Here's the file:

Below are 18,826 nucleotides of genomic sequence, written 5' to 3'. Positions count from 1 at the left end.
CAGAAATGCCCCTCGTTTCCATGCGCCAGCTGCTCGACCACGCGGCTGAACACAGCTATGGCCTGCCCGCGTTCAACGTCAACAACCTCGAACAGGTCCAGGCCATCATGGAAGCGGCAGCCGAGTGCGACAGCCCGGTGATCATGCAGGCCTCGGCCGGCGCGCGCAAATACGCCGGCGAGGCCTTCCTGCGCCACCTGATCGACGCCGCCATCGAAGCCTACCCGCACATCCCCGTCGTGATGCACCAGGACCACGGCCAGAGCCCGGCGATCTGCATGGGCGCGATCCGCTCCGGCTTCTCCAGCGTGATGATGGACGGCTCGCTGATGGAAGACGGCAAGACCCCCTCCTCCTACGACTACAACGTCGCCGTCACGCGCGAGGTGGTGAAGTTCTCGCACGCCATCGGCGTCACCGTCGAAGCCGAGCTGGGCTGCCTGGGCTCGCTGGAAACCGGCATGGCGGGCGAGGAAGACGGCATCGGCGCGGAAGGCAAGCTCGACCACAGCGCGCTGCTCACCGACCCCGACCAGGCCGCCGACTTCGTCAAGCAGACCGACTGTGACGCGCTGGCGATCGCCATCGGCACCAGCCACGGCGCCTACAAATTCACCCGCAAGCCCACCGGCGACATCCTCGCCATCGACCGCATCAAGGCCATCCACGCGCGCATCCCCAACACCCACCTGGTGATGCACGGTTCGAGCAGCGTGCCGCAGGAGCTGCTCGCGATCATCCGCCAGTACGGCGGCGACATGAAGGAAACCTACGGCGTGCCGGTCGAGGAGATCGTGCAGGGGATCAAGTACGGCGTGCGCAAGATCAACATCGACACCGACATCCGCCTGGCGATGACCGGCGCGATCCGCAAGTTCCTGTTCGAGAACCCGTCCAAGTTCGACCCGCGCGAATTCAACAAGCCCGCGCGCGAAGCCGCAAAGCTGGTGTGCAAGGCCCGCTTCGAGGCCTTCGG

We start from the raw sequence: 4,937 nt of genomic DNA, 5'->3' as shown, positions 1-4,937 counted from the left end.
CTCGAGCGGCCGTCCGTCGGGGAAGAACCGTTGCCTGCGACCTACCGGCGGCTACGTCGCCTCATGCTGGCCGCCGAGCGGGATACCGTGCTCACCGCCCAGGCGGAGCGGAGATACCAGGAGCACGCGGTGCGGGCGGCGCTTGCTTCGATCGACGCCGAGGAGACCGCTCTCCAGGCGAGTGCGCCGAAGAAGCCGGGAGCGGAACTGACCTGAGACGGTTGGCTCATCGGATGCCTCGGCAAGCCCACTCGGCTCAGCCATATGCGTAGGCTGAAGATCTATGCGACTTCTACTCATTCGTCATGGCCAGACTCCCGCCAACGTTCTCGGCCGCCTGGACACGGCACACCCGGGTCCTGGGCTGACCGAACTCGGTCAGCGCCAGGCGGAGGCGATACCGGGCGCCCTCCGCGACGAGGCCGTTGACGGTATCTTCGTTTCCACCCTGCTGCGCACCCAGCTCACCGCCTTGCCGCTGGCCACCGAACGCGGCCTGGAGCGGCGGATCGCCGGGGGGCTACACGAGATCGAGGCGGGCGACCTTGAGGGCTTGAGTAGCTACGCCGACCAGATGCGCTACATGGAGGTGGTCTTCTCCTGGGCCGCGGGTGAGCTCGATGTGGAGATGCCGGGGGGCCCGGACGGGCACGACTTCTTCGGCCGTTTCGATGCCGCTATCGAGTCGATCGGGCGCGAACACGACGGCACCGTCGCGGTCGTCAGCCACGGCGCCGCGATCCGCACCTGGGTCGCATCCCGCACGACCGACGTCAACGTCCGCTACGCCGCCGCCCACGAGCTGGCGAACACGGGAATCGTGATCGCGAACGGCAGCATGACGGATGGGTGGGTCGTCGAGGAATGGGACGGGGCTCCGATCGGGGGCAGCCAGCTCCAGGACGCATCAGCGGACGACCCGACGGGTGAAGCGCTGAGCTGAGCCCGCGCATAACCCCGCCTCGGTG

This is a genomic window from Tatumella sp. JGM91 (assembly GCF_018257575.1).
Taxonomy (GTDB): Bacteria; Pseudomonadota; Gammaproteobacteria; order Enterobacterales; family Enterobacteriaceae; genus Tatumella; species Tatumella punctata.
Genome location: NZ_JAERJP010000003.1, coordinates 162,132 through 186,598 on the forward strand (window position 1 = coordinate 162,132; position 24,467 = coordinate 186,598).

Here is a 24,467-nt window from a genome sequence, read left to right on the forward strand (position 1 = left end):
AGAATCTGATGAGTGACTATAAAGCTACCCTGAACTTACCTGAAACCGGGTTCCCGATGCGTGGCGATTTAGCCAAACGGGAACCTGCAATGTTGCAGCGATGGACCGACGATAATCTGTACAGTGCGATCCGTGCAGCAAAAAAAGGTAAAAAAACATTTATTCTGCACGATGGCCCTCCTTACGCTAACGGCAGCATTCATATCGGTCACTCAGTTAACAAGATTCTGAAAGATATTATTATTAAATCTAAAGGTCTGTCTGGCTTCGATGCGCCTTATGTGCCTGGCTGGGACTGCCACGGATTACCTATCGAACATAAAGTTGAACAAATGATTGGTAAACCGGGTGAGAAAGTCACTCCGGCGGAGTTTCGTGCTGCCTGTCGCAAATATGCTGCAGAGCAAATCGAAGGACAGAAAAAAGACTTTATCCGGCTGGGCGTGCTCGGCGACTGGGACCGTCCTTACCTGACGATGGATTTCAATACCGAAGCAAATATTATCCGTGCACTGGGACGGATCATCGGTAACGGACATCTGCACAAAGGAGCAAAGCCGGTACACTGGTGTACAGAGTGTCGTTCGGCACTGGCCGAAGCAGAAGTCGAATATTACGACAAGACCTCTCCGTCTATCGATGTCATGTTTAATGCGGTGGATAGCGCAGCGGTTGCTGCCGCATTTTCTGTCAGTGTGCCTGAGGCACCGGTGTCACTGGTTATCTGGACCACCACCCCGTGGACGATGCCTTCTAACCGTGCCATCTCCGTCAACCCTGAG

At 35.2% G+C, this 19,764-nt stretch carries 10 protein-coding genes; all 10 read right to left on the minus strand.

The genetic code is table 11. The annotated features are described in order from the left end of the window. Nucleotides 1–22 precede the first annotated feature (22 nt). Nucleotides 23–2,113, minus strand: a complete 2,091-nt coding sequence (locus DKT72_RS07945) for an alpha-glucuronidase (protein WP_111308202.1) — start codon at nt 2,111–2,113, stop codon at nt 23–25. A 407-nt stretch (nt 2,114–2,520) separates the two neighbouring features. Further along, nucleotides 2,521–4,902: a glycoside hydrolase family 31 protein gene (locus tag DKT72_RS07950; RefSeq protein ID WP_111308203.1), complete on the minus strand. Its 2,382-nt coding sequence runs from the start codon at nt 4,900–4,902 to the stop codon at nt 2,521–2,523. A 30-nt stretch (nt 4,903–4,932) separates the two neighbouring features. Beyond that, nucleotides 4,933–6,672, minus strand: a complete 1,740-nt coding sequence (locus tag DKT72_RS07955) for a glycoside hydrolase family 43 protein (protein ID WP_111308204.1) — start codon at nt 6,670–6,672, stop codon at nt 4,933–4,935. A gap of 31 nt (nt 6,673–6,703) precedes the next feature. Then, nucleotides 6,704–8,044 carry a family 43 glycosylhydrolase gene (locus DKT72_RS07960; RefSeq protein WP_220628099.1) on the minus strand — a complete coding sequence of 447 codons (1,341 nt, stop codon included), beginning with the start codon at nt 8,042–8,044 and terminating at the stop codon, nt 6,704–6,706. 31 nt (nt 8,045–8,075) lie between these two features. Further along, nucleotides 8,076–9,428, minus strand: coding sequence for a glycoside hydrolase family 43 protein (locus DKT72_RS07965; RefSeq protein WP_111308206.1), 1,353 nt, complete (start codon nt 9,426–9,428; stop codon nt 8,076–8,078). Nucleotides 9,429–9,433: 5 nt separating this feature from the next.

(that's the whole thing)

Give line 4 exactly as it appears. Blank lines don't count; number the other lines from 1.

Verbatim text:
CTCGAGCGGCCGTCCGTCGGGGAAGAACCGTTGCCTGCGACCTACCGGCGGCTACGTCGCCTCATGCTGGCCGCCGAGCGGGATACCGTGCTCACCGCCCAGGCGGAGCGGAGATACCAGGAGCACGCGGTGCGGGCGGCGCTTGCTTCGATCGACGCCGAGGAGACCGCTCTCCAGGCGAGTGCGCCGAAGAAGCCGGGAGCGGAACTGACCTGAGACGGTTGGCTCATCGGATGCCTCGGCAAGCCCACTCGGCTCAGCCATATGCGTAGGCTGAAGATCTATGCGACTTCTACTCATTCGTCATGGCCAGACTCCCGCCAACGTTCTCGGCCGCCTGGACACGGCACACCCGGGTCCTGGGCTGACCGAACTCGGTCAGCGCCAGGCGGAGGCGATACCGGGCGCCCTCCGCGACGAGGCCGTTGACGGTATCTTCGTTTCCACCCTGCTGCGCACCCAGCTCACCGCCTTGCCGCTGGCCACCGAACGCGGCCTGGAGCGGCGGATCGCCGGGGGGCTACACGAGATCGAGGCGGGCGACCTTGAGGGCTTGAGTAGCTACGCCGACCAGATGCGCTACATGGAGGTGGTCTTCTCCTGGGCCGCGGGTGAGCTCGATGTGGAGATGCCGGGGGGCCCGGACGGGCACGACTTCTTCGGCCGTTTCGATGCCGCTATCGAGTCGATCGGGCGCGAACACGACGGCACCGTCGCGGTCGTCAGCCACGGCGCCGCGATCCGCACCTGGGTCGCATCCCGCACGACCGACGTCAACGTCCGCTACGCCGCCGCCCACGAGCTGGCGAACACGGGAATCGTGATCGCGAACGGCAGCATGACGGATGGGTGGGTCGTCGAGGAATGGGACGGGGCTCCGATCGGGGGCAGCCAGCTCCAGGACGCATCAGCGGACGACCCGACGGGTGAAGCGCTGAGCTGAGCCCGCGCATAACCCCGCCTCGGTG